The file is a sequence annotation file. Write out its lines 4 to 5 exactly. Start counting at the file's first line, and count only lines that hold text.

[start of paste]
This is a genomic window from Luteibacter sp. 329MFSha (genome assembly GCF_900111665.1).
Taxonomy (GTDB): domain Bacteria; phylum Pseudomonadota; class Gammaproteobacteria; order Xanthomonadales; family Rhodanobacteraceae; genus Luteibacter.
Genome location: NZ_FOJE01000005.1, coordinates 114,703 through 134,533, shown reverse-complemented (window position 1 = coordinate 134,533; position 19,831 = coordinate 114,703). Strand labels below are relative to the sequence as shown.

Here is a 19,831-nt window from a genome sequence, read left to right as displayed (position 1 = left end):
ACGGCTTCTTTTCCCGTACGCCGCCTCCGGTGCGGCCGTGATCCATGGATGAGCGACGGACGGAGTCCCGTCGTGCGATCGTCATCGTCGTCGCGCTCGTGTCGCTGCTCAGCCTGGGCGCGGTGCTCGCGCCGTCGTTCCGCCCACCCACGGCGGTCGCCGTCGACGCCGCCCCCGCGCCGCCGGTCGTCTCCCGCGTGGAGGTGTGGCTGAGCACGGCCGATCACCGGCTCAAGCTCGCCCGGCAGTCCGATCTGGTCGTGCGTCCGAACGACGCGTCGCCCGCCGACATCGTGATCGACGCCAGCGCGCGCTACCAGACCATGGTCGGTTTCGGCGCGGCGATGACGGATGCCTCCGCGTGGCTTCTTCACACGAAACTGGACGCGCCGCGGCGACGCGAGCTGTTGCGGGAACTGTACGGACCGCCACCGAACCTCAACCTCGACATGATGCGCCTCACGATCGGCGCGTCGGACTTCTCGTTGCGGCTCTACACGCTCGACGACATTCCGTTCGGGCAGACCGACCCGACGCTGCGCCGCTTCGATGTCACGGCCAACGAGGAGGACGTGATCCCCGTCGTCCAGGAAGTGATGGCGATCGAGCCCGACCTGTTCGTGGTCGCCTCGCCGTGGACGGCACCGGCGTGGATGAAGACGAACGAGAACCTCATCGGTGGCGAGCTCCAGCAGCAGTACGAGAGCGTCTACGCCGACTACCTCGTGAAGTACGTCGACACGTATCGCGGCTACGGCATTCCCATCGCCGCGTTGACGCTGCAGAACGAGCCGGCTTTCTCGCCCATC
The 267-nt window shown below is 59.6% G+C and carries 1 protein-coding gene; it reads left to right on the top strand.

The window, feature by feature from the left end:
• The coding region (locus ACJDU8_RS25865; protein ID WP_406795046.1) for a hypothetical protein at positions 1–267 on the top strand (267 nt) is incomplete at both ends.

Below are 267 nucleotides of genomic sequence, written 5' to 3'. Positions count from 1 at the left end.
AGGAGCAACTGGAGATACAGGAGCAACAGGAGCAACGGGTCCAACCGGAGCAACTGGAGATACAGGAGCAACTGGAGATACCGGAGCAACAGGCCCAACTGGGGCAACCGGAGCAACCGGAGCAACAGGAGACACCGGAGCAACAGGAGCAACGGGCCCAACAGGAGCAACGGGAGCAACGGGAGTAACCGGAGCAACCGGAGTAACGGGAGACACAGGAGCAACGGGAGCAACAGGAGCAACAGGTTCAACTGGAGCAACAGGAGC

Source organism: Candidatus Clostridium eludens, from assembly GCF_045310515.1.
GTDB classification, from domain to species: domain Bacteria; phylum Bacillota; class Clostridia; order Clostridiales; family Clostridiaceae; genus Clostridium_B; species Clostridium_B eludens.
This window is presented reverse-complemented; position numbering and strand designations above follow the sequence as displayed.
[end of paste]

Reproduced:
Here is a 19,831-nt window from a genome sequence, read left to right as displayed (position 1 = left end):
ACGGCTTCTTTTCCCGTACGCCGCCTCCGGTGCGGCCGTGATCCATGGATGAGCGACGGACGGAGTCCCGTCGTGCGATCGTCATCGTCGTCGCGCTCGTGTCGCTGCTCAGCCTGGGCGCGGTGCTCGCGCCGTCGTTCCGCCCACCCACGGCGGTCGCCGTCGACGCCGCCCCCGCGCCGCCGGTCGTCTCCCGCGTGGAGGTGTGGCTGAGCACGGCCGATCACCGGCTCAAGCTCGCCCGGCAGTCCGATCTGGTCGTGCGTCCGAACGACGCGTCGCCCGCCGACATCGTGATCGACGCCAGCGCGCGCTACCAGACCATGGTCGGTTTCGGCGCGGCGATGACGGATGCCTCCGCGTGGCTTCTTCACACGAAACTGGACGCGCCGCGGCGACGCGAGCTGTTGCGGGAACTGTACGGACCGCCACCGAACCTCAACCTCGACATGATGCGCCTCACGATCGGCGCGTCGGACTTCTCGTTGCGGCTCTACACGCTCGACGACATTCCGTTCGGGCAGACCGACCCGACGCTGCGCCGCTTCGATGTCACGGCCAACGAGGAGGACGTGATCCCCGTCGTCCAGGAAGTGATGGCGATCGAGCCCGACCTGTTCGTGGTCGCCTCGCCGTGGACGGCACCGGCGTGGATGAAGACGAACGAGAACCTCATCGGTGGCGAGCTCCAGCAGCAGTACGAGAGCGTCTACGCCGACTACCTCGTGAAGTACGTCGACACGTATCGCGGCTACGGCATTCCCATCGCCGCGTTGACGCTGCAGAACGAGCCGGCTTTCTCGCCCATC